Books, Books, and Books: A Social Justice Reading List

Nikita Srivastava (’19)

Throughout my time working with the Center for Race, Gender and Social Justice, I’ve been exposed to amazing concepts that reflect on issues affecting our society.

I personally love researching for fun, but not everyone shares that love … or the same views I do. If you want to engage your mind, then I recommend the following books:

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Dean Verna Williams and Michelle Obama (image from Cincinnati.com)

Becoming by Michelle Obama

In her memoir, the former First Lady takes us on a journey to the White House. Mrs. Obama debunks many false rumors by sharing her life story. She elegantly describes every hurdle, obstacle, failure, mistake, and success she has encountered thus far. And, while describing her White House years, Mrs. Obama gives special thanks to our very own Interim Dean, Verna L. Williams. Check it out!

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The Hamilton County Domestic Violence Summit: Collaborating for Safer Communities

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Guest Contributor: Professor Kristin Kalsem

Intimate partner abuse is a priority issue for the University of Cincinnati College of Law’s Center for Race, Gender, and Social Justice.  Its Domestic Violence and Civil Protection Order Clinic has served more than 1400 survivors and its research and work with community partners has resulted in more than 375 judges and magistrates being trained on best practices in these cases.

Intimate partner abuse is a fact of life in too many homes.  The statistics are staggering.  Domestic violence hotlines nationwide receive more than 20,000 calls on a typical day.  Intimate partner violence accounts for 15% of all violent crime and one in three female murder victims are killed by intimate partners. The cost of domestic violence to the U.S. economy is between $5.8 and $12.6 billion each year.  (Stats provided by the National Coalition Against Domestic Violence).  In Ohio, between July 1, 2017 and June 30, 2018, there were ninety-one domestic-violence related fatalities.   In 22 percent of those cases, children were involved at the scene and in more than 46 percent of the cases, the victim had ended or was in the process of ending the relationship.  (Ohio stats provided by the Ohio Domestic Violence Network.)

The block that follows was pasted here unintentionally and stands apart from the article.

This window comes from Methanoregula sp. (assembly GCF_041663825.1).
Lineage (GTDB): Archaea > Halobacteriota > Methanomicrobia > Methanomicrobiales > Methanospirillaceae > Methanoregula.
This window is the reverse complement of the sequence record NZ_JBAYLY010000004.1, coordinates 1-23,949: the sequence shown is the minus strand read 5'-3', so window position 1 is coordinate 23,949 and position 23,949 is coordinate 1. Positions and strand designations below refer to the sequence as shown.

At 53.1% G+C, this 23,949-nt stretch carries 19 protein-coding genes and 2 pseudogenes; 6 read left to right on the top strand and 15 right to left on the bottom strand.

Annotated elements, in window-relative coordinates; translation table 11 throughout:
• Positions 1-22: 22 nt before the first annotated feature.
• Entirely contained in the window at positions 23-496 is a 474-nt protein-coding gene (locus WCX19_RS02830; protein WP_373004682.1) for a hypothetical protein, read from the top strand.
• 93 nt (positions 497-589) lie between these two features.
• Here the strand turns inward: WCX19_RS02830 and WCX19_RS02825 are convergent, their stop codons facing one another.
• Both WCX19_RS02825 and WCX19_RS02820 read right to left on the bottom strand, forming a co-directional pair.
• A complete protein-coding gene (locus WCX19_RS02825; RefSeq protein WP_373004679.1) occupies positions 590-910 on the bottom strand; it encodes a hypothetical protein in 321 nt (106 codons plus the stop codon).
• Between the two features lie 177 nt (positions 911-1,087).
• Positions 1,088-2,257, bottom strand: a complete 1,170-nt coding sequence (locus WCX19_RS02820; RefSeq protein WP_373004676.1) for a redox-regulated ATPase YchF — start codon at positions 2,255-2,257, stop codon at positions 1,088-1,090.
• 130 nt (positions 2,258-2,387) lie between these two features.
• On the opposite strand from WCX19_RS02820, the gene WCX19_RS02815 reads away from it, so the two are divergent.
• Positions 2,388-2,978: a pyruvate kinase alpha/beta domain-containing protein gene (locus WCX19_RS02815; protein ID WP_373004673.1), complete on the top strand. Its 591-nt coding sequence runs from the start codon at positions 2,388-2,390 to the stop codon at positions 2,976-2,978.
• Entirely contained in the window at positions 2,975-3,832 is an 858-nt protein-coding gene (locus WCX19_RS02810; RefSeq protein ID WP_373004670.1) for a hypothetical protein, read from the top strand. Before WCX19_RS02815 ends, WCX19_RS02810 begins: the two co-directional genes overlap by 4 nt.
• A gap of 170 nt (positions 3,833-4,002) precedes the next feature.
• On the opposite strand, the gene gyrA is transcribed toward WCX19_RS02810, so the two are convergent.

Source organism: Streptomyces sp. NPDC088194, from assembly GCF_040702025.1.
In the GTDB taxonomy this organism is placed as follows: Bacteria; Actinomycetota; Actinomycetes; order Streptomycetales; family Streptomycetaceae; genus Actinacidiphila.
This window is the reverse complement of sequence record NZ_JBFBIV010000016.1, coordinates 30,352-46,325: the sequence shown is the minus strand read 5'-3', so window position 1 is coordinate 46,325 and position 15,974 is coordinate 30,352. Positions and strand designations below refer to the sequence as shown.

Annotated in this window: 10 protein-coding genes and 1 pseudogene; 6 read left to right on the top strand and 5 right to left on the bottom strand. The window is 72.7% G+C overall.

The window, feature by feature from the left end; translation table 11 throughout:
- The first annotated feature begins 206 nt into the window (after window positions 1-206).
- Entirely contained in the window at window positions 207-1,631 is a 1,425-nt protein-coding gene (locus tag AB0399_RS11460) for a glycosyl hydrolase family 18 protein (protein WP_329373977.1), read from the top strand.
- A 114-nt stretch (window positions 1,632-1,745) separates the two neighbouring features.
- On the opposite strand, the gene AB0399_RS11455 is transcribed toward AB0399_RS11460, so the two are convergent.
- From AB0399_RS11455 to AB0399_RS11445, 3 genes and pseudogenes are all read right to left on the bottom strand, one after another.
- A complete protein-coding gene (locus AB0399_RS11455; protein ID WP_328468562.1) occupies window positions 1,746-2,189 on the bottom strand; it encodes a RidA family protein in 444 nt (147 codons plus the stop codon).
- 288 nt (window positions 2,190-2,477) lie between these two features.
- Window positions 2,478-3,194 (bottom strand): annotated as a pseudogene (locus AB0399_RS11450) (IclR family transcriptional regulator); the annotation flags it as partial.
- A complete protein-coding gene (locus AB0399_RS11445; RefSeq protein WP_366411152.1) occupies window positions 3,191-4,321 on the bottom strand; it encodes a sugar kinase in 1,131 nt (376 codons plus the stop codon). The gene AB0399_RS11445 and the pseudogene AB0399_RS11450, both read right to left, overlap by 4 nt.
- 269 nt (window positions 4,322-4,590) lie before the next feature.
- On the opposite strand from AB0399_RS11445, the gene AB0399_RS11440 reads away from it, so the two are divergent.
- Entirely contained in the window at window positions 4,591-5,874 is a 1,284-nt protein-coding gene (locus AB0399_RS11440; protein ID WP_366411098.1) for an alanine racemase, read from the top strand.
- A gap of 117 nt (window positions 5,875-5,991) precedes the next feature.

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Brett Kavanaugh’s Confirmation: The Dangerous New Narrative.

Nikita Srivastava (’19)

The_Boy_Who_Cried_Wolf_-_Project_Gutenberg_etext_19994We’re all told at some point the story of The Boy Who Cried Wolf. A young boy would repeatedly and continuously cry wolf when no wolf was present. His village would panic and run to his rescue but found the boy with no wolf. The villagers always ran to his rescue when no wolf was present. Eventually, the villagers collectively decided that when the boy cried wolf, they would not come to the boy’s rescue. One day, the boy saw a wolf. Scared and alone, he cried wolf – no one showed up. The boy died, eaten by a wolf.

The moral of the story: don’t lie or you’ll die. Women were treated like the boy who cried wolf. When women scream “sexual assault,” they were met with disbelief.  However, after the confirmation hearing for Justice Brett Kavanaugh, that narrative changed significantly. Women are no longer met with disbelief, but rather ignorance of their experience. John Oliver said it best on his show Last Week Tonight: “it is not that women aren’t believed, [society] simply does not care.” The narrative now changed to not caring about a woman’s harassment/abuse/assault. Ultimately, this dangerous new narrative will cause more harm to women. By not caring, society will accept that women face sexual harassment, or have been assaulted, but won’t take action against it. By taking this stance, we are basically saying to women, “hey, you got harassed/assaulted/abused? Well, you’re going have to deal with that because you’re a woman. No one is going to help you. Your abuser won’t get punished or reprimanded for it.”